We are taking the following precautions due to the COVID-19 virus. All of our technicians have masks, glasses, latex gloves and shoe booties if they have to enter your home. Our technicians also have hand sanitizer and disinfectants that they use after every call.
If we are there to do maintenance and we don’t have to come inside your home to get to the equipment, we are asking homeowners to adjust the thermostat for us so we can do the system maintenance without entering the home. We will not be shaking hands and will keep our distance from customers.
Sizing Your New Air Conditioner: The ABC's Of Manual J
Are you thinking about buying a new air conditioner? If so, no doubt there are a variety of factors that you’re considering. One of the most important? Ensuring that you get a properly sized unit for your home or office.
If the unit that you select is too small, it may be cheaper upfront than a larger unit, but it will cost more to operate because it won’t properly cool your space and will run for longer periods than is necessary. It also will have a shorter operating life because it’s working harder than it needs to. Conversely, a unit that is too large will not dehumidify your indoor air properly, and create a damp chill rather than a comfortable, evenly humidified coolness. This can foster undesirable moisture, which can lead to mold and mildew in your indoor air.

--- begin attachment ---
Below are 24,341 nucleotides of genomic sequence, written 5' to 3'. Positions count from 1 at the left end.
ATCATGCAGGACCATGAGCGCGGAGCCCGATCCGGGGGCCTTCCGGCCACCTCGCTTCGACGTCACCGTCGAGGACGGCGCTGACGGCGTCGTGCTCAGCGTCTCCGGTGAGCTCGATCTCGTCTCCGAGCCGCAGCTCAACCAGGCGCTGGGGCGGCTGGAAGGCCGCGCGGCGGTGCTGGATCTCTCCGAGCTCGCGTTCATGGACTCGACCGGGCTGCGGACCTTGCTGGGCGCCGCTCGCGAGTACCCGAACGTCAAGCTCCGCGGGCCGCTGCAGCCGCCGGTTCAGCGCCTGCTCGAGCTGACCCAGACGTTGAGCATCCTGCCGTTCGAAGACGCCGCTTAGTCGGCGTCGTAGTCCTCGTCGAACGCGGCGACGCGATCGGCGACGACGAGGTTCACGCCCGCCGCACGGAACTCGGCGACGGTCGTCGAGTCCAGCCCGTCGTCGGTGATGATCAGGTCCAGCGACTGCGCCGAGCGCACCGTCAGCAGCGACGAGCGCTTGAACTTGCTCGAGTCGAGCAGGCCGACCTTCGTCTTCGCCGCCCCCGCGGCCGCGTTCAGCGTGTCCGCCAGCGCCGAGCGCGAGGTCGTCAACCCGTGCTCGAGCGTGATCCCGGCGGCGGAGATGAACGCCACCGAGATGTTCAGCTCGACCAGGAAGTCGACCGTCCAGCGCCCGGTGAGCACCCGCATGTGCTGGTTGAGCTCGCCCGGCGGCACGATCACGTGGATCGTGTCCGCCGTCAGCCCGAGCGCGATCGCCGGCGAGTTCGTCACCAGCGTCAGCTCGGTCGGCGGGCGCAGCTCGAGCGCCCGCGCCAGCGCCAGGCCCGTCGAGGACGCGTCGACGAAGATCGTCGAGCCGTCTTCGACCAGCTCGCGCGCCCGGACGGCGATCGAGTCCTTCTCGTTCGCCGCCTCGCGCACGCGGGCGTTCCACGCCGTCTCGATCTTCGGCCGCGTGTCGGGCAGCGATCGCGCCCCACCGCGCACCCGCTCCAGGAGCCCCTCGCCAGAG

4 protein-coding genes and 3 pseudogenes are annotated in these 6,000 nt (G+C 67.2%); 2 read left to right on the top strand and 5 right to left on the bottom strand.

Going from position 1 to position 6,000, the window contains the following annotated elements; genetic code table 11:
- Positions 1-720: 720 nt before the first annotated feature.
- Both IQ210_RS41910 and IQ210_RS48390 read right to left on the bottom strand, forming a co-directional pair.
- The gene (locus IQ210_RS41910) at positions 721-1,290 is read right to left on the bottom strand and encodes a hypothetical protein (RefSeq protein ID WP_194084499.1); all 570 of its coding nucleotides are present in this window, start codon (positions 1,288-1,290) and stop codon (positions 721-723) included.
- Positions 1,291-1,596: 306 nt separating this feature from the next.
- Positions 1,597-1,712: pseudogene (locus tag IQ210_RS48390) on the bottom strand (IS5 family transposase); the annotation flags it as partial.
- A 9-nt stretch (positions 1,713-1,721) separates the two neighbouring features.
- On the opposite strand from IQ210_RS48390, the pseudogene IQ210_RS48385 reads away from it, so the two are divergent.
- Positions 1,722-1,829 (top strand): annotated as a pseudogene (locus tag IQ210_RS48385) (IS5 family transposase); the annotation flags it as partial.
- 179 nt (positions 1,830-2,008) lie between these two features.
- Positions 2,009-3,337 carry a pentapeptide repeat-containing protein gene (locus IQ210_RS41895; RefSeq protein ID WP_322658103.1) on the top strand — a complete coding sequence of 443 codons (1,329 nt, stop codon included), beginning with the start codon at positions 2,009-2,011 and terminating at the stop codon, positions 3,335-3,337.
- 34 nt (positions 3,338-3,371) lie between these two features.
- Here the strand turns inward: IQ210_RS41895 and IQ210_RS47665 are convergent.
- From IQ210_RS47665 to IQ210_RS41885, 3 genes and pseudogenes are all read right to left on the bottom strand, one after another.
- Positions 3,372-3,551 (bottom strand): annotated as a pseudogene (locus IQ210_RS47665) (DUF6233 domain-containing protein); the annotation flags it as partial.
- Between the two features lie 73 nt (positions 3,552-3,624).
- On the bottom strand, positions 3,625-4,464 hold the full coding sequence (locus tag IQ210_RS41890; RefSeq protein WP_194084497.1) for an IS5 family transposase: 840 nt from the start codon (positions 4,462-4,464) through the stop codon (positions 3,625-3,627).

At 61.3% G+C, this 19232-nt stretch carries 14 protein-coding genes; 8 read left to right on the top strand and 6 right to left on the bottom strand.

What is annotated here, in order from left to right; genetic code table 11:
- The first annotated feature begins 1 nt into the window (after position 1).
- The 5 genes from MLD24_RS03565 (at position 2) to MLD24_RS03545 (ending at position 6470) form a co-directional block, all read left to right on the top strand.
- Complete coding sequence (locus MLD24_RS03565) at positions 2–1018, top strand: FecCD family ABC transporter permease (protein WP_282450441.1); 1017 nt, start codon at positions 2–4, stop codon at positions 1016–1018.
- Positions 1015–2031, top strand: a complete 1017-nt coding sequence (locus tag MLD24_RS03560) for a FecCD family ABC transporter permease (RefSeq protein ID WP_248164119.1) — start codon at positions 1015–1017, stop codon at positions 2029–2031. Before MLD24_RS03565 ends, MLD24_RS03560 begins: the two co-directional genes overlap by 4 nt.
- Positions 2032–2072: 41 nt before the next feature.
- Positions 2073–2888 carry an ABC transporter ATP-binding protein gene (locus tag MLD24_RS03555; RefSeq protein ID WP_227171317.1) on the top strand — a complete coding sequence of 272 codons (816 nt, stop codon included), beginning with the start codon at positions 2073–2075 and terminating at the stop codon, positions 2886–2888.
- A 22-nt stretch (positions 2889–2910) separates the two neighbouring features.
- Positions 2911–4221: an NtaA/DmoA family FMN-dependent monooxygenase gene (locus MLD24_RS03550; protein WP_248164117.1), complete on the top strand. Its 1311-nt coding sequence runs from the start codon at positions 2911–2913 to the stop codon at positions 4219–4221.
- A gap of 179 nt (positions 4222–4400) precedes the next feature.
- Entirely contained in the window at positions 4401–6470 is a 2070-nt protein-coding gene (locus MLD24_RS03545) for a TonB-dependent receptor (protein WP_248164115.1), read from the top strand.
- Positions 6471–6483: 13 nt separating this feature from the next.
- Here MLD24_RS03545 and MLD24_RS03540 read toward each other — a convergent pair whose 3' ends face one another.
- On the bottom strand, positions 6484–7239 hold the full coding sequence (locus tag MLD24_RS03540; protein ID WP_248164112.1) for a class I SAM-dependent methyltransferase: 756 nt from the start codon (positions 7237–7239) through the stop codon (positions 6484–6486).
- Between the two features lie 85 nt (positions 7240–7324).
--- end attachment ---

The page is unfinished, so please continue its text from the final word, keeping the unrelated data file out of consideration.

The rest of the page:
Calculating just the right size with manual J
Manual J is a calculation that you can use to determine the ambient amount of warm and cool air that you need to create a comfortable indoor environment. Manual J also is known as a heat or cooling load calculation. This calculation considers the hottest or coldest days and times, along with the latent cooling load, which uses the wettest days, to determine the optimal amounts of heat and moisture to add or remove from the indoor area. The three loads are used to select the machinery required for optimal air operations and correct unit sizing.
Block loads versus room-by-room loads
Manual J protocol calculates the heat or cooling loads for a building, and you also can calculate loads room-by-room or in a block manner:
The room-by-room load method: This is more detailed, and it more accurately determines how much air is needed in each room, which can help you determine proper air-duct sizing and the number of thermostats that you need. It’s used in new construction when designing HVAC (heating, ventilation and air conditioning) systems.
The block load method uses the total heating and cooling loads for the whole building. You can use it when you are replacing a unit, but not adding ductwork, or when you’re making any design changes to your indoor air system.
Our goal is to help educate our customers about energy and home comfort issues (specific to HVAC systems). For more information about sizing your new air conditioner and other HVAC topics, download our free Home Comfort Resource guide.